A new independent body will investigate instances of clinical failure in the NHS, the government has announced.
The Independent Patient Safety Investigation Service will be run by new regulator NHS Improvement, which is being created out of the merger of Monitor and the NHS Trust Development Authority.
Health secretary Jeremy Hunt told Parliament that when things go wrong “they will no longer be swept under the carpet” and that the NHS must “listen, learn and improve”.
The patient safety investigation service will begin in April 2016, and is in response to Public Administration Select Committee recommendations.
Patient safety incidents are currently reported to the National Reporting and Learning System but the new system will select its investigations, and ensure lessons are learned.
The Department of Health said details would be worked out over the coming months.
Hunt said: “Modelled on the air accident investigation branch used by the airline industry, this will be central to the ‘no blame’ learning culture which has led to dramatic safety improvements in aviation – and it will do the same for healthcare.”
The Morecambe Bay Investigation was established by the Secretary of State for Health in September 2013. It was set up in response to a series of maternal and neonatal deaths at the trust between January 2004 and June 2013.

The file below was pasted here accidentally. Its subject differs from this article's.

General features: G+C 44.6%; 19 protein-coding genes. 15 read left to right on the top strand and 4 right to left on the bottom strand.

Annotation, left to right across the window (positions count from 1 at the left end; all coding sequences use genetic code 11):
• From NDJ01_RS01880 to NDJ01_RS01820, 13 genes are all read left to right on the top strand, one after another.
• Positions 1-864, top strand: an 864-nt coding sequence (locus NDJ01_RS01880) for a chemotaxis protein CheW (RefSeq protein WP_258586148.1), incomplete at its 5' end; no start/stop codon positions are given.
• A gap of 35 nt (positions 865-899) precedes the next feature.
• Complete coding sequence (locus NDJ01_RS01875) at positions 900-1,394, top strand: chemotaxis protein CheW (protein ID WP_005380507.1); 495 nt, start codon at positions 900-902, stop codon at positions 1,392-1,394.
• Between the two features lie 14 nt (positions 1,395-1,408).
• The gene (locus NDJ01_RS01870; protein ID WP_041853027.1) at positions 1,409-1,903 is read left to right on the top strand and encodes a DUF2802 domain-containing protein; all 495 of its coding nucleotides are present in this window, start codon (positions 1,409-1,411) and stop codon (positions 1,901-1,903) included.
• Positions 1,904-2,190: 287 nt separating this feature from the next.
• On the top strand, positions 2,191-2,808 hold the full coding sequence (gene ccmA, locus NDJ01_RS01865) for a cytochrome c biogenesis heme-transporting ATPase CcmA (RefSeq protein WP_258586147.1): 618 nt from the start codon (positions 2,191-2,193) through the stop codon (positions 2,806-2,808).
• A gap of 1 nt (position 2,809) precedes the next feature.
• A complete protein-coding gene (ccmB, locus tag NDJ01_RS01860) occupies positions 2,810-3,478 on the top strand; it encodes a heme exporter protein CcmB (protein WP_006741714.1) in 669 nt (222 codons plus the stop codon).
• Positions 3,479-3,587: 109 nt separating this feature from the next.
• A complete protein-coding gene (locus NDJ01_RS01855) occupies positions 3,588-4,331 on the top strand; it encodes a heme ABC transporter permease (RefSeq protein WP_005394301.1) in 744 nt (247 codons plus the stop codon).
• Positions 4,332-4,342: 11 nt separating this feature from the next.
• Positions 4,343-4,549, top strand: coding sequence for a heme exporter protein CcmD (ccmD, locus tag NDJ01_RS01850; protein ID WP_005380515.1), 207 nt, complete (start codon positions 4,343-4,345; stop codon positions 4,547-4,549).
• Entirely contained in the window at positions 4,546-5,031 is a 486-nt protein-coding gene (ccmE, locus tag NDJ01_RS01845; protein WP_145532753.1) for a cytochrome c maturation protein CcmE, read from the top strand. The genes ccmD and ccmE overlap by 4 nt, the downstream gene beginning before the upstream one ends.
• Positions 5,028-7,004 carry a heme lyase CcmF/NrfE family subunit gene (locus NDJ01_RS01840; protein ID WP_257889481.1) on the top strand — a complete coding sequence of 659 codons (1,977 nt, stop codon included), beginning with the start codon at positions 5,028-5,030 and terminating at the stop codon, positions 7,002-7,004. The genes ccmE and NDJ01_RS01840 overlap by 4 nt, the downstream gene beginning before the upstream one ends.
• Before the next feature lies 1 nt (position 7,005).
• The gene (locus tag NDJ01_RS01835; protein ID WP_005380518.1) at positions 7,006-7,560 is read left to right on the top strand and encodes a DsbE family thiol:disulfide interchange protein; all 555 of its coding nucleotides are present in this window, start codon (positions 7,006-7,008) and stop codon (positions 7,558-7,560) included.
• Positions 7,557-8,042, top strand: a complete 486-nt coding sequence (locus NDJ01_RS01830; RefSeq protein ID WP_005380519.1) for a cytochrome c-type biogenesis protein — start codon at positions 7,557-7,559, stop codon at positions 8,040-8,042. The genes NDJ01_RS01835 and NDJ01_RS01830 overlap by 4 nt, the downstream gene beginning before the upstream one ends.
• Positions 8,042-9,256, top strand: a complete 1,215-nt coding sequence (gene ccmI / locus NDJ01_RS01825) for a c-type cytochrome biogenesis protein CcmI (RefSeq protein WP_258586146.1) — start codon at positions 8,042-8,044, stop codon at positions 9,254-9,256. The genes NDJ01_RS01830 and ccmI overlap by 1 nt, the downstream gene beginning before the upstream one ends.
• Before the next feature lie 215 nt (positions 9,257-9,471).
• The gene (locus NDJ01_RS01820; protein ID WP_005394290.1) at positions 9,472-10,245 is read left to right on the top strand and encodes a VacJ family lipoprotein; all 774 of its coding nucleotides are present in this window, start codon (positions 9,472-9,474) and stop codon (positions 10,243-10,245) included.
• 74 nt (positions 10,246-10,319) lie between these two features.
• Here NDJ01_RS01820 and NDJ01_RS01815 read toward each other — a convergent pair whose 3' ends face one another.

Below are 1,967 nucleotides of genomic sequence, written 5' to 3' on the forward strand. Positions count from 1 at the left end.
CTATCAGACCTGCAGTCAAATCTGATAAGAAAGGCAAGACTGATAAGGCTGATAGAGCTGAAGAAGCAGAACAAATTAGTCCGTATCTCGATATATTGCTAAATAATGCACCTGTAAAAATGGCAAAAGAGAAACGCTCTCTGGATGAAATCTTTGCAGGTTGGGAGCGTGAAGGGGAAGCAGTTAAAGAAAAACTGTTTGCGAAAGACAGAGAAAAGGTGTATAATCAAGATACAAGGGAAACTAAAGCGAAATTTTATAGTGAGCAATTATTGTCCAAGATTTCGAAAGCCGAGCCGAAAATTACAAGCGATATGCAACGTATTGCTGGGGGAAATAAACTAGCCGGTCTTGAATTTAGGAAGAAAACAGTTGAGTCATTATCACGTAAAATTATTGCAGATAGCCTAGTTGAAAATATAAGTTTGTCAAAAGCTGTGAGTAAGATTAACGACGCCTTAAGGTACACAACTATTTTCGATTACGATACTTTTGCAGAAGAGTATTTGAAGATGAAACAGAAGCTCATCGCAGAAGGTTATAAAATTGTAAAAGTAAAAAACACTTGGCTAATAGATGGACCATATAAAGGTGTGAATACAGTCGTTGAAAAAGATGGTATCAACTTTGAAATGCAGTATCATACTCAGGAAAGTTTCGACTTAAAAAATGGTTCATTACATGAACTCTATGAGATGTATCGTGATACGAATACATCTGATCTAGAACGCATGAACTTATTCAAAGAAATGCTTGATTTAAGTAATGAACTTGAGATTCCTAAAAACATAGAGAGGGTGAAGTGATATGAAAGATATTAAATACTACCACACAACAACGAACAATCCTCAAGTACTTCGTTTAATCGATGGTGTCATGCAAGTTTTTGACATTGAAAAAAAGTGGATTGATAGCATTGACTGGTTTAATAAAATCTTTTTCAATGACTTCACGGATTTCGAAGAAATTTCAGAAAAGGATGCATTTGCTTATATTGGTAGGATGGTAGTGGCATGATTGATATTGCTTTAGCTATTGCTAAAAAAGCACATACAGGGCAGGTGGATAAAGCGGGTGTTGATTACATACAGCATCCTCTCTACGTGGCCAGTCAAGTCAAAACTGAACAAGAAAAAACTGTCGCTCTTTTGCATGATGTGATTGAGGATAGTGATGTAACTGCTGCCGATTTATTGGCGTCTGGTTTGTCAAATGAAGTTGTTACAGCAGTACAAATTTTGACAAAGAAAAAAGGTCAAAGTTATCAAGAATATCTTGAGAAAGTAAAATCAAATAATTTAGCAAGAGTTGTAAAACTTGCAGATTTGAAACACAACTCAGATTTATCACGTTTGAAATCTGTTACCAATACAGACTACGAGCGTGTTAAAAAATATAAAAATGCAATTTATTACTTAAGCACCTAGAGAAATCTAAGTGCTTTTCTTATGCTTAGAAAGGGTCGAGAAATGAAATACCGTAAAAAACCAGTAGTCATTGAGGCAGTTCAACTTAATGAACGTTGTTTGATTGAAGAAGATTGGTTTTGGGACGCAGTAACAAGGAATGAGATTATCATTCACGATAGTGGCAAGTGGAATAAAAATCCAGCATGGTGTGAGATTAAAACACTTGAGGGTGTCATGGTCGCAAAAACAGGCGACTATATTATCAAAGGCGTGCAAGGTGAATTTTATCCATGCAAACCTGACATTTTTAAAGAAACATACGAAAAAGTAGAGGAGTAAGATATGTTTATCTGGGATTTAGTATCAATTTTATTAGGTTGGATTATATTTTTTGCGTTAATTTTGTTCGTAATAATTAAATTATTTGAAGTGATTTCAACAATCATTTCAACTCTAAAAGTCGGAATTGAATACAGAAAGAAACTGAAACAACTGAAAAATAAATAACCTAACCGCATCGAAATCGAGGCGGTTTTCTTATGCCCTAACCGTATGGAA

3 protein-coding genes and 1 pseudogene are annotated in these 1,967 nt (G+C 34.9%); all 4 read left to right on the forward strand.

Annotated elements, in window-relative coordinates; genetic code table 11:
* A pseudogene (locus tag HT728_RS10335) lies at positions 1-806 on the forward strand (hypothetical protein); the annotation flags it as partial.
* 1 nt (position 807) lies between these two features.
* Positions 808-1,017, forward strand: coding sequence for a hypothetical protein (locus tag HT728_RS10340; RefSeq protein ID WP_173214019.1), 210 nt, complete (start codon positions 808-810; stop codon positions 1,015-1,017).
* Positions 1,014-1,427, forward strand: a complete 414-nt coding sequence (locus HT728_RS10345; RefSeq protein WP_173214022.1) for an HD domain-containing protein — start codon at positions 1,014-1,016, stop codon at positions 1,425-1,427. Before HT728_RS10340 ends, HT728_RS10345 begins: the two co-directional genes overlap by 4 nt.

The investigator Dr Bill Kirkup concluded that its maternity services were beset by a culture of denial, collusion and incompetence.
Other actions to prevent such failings in future include a full-scale review into current maternity services and provision across the country, which started earlier this year, led by Baroness Cumberlege.
The government has also responded to Sir Robert Francis’ Freedom to Speak Up Review, in the wake of both the Mid Staffs and Morecambe Bay scandals.
Francis found that NHS staff are put off speaking up about patient safety issues because they fear being ignored or victimised, and that consequently organisations were struggling to learn from mistakes.
Hunt has committed to a number of measures from the Freedom to Speak Up review including:
– a national ‘whistleblowing’ lead to be located in the Care Quality Commission;
– ‘Freedom to Speak up Guardians’ to be appointed in all local NHS organisations;
– whistleblowing training for all healthcare workers.